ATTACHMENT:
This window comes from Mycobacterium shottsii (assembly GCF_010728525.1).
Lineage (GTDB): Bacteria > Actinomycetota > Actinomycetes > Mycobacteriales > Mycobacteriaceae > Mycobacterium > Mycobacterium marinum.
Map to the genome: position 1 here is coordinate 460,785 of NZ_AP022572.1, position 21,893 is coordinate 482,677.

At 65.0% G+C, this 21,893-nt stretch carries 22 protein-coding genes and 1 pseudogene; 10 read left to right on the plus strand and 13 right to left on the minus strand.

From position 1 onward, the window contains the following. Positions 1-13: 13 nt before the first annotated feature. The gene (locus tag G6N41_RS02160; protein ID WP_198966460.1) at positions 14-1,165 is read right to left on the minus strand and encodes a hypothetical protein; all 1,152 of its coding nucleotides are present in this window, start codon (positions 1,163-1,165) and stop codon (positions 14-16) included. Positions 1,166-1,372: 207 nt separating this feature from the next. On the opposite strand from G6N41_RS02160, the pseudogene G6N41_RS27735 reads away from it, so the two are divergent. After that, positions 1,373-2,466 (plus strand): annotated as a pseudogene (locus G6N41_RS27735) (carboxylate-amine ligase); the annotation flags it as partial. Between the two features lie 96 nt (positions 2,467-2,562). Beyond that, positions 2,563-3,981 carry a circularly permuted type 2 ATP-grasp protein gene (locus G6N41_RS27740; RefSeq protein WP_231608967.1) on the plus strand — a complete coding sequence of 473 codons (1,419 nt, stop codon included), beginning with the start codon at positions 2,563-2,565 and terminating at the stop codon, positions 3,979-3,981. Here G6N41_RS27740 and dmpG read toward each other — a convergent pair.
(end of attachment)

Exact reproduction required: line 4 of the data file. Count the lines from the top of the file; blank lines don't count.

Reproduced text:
At 65.0% G+C, this 21,893-nt stretch carries 22 protein-coding genes and 1 pseudogene; 10 read left to right on the plus strand and 13 right to left on the minus strand.